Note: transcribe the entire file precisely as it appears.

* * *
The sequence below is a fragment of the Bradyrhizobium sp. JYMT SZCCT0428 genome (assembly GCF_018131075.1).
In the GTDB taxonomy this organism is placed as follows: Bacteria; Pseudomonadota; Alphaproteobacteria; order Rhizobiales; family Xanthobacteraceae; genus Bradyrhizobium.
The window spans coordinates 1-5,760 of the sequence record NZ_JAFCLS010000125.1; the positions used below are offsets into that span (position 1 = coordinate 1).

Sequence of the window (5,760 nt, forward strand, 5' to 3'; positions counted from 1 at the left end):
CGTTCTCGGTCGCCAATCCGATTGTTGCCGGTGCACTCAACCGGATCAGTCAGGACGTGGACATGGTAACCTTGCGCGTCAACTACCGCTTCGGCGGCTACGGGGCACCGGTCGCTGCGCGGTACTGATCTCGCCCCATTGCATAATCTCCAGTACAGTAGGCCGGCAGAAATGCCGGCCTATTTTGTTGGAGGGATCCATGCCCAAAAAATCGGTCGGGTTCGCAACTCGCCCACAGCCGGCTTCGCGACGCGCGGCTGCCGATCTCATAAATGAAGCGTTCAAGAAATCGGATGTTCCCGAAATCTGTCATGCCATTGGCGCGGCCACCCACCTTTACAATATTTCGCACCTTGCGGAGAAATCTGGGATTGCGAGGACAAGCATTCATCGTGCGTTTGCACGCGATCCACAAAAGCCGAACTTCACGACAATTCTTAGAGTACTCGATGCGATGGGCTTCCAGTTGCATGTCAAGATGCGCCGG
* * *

The sequence below is a fragment of the Bradyrhizobium sp. JYMT SZCCT0428 genome (assembly GCF_018131075.1).
In the GTDB taxonomy this organism is placed as follows: Bacteria; Pseudomonadota; Alphaproteobacteria; order Rhizobiales; family Xanthobacteraceae; genus Bradyrhizobium.
The window spans coordinates 1-5,760 of the sequence record NZ_JAFCLS010000125.1; the positions used below are offsets into that span (position 1 = coordinate 1).

Sequence of the window (5,760 nt, forward strand, 5' to 3'; positions counted from 1 at the left end):
CGTTCTCGGTCGCCAATCCGATTGTTGCCGGTGCACTCAACCGGATCAGTCAGGACGTGGACATGGTAACCTTGCGCGTCAACTACCGCTTCGGCGGCTACGGGGCACCGGTCGCTGCGCGGTACTGATCTCGCCCCATTGCATAATCTCCAGTACAGTAGGCCGGCAGAAATGCCGGCCTATTTTGTTGGAGGGATCCATGCCCAAAAAATCGGTCGGGTTCGCAACTCGCCCACAGCCGGCTTCGCGACGCGCGGCTGCCGATCTCATAAATGAAGCGTTCAAGAAATCGGATGTTCCCGAAATCTGTCATGCCATTGGCGCGGCCACCCACCTTTACAATATTTCGCACCTTGCGGAGAAATCTGGGATTGCGAGGACAAGCATTCATCGTGCGTTTGCACGCGATCCACAAAAGCCGAACTTCACGACAATTCTTAGAGTACTCGATGCGATGGGCTTCCAGTTGCATGTCAAGATGCGCCGG